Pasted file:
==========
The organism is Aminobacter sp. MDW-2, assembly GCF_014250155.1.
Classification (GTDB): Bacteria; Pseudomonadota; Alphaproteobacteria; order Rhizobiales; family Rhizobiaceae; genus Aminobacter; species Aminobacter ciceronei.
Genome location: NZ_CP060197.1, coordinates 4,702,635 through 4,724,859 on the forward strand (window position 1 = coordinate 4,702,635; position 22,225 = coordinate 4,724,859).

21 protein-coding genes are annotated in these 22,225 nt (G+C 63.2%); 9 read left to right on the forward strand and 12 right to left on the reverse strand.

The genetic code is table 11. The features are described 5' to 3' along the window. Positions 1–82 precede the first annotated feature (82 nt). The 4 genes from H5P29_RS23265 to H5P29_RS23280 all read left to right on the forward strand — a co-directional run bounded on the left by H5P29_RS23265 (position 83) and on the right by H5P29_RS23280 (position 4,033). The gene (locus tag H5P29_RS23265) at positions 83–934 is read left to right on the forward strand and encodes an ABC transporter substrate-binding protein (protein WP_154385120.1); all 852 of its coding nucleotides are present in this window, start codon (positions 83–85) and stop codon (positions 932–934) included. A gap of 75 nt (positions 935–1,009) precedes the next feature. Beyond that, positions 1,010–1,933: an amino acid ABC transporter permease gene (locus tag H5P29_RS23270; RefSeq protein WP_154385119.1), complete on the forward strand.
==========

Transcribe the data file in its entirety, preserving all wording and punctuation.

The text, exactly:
The organism is Aminobacter sp. MDW-2, assembly GCF_014250155.1.
Classification (GTDB): Bacteria; Pseudomonadota; Alphaproteobacteria; order Rhizobiales; family Rhizobiaceae; genus Aminobacter; species Aminobacter ciceronei.
Genome location: NZ_CP060197.1, coordinates 4,702,635 through 4,724,859 on the forward strand (window position 1 = coordinate 4,702,635; position 22,225 = coordinate 4,724,859).

21 protein-coding genes are annotated in these 22,225 nt (G+C 63.2%); 9 read left to right on the forward strand and 12 right to left on the reverse strand.

The genetic code is table 11. The features are described 5' to 3' along the window. Positions 1–82 precede the first annotated feature (82 nt). The 4 genes from H5P29_RS23265 to H5P29_RS23280 all read left to right on the forward strand — a co-directional run bounded on the left by H5P29_RS23265 (position 83) and on the right by H5P29_RS23280 (position 4,033). The gene (locus tag H5P29_RS23265) at positions 83–934 is read left to right on the forward strand and encodes an ABC transporter substrate-binding protein (protein WP_154385120.1); all 852 of its coding nucleotides are present in this window, start codon (positions 83–85) and stop codon (positions 932–934) included. A gap of 75 nt (positions 935–1,009) precedes the next feature. Beyond that, positions 1,010–1,933: an amino acid ABC transporter permease gene (locus tag H5P29_RS23270; RefSeq protein WP_154385119.1), complete on the forward strand.